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What is Atomic Theory?

Atomic theory states that all matter is made up of tiny atoms.
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  • Written By: Michael Anissimov
  • Edited By: Bronwyn Harris
  • Last Modified Date: 19 October 2014
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Atomic theory is the idea that matter is made up of little units called atoms. When the ancient Greek philosopher Democritus came up with the idea in the 5th century BC, is was originally meant to refer to indivisible units. As of 1897, the British scientist J.J. Thomson discovered that atoms are in fact made up of smaller particles. Today, this theory refers to matter being made up of units that are indivisible only some of the time. Exceptions include plasmas, such as fire, other ionic arrangements, such as those found in the body, radioactive materials, and many more.

Even though atomic theory today is a familiar cornerstone of modern science, like germ theory or evolution, throughout most of human history, people believed that matter was probably continuous and could be broken down into arbitrarily small quantities. It wasn't until 1803, or possibly a bit before, that the English chemist John Dalton revived the old idea and used it to solve various problems that chemists were grappling with at the time. Rather than any one experiment leading to the idea, it emerged from analysis of multiple experiments involving the properties of gases and chemical reactions. His theory was popularized and confirmed experimentally over the course of the early 19th century.

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Dalton's atomic theory had five main points:

Most of the above is still accepted by scientists today, except for a few points. First, the discovery of nuclear fusion/fission and radioactivity prompted revision of point #2. Isotopes prove that atoms of the same element can actually have small differences due to a different number of neutrons. Also, the existence of ions with varying numbers of electrons also contradicts this point.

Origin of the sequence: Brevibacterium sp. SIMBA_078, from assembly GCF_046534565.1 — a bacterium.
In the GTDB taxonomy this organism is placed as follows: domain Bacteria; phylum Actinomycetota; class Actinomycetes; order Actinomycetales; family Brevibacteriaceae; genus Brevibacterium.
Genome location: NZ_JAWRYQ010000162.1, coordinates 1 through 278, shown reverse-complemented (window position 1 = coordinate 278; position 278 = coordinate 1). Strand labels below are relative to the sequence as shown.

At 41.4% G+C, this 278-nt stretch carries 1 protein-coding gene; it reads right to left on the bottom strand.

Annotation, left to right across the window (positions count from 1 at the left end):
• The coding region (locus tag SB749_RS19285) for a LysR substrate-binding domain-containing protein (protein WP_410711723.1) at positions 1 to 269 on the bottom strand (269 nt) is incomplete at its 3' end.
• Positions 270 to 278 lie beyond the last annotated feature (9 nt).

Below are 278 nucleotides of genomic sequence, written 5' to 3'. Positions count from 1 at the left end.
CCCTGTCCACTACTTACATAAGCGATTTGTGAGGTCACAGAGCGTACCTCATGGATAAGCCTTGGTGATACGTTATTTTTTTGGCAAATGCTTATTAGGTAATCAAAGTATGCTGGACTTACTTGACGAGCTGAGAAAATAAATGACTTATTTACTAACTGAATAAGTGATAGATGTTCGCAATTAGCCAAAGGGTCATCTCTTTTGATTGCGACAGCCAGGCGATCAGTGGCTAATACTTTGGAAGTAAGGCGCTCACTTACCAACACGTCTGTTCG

The fifth point is also invalidated by nuclear physics, since atoms can indeed by destroyed in nuclear chain reactions. The second item of point #4 is also quite incorrect, as, for instance, water is H2O, not HO. His insistence that atoms combine in equal amounts to create compounds held back acceptance of his theory for years. Regardless, from the viewpoint of today, Dalton contributed remarkably for his time, and his name continues to be revered by its association with the theory.

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Fa5t3r
Post 57

@pastanaga - The idea that atoms are the smallest building blocks in creation is definitely not taken for granted, and in fact, they have discovered many other particle types which are smaller than atoms (although I don't think they make up atoms, they just exist alongside them).

I don't really understand physics when it gets that theoretical though, it seems to get very complicated and slightly wishy-washy but I'm sure it makes sense to those who are studying it.

pastanaga
Post 56

I think it's interesting to speculate that we may still have not found the lower limit of size for matter. Atoms might be made up of even smaller particles, there's no reason why they can't be.

I guess I kind of like the idea that size differences can go on forever, getting smaller and smaller or bigger and bigger so that space is infinite in more directions than we might think.

KoiwiGal
Post 55

@anon112649 - Unfortunately a lot of the time science history tends to be a bit Western-centric, probably because when it is in English it's being written by a Westerner who might not know about other theories.

In this case though, I think it's talking about a specific kind of modern atomic theory, which is attributed to a particular person. If they were talking about the history of atoms in science, they'd have to mention a lot of other people, since the idea of tiny particles has been around for a while in both the East and the West.

anon319327
Post 54

What about Bohr? What part did he have in it?

anon312838
Post 52

Were there any problems with this theory?

anon244370
Post 43

Name five areas where the atomic theory is used.

anon158126
Post 37

What about the second point, though?

"2) All atoms of a given element have are identical to each other."

Aren't isotopes the same given element but different amount of nuclei? More neutrons?

anon149821
Post 36

What a delightfully succinct post.

anon142322
Post 33

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Post 32

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Post 30

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anon112649
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anon104419
Post 18

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anon97548
Post 17

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Post 16

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anon67948
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Post 7

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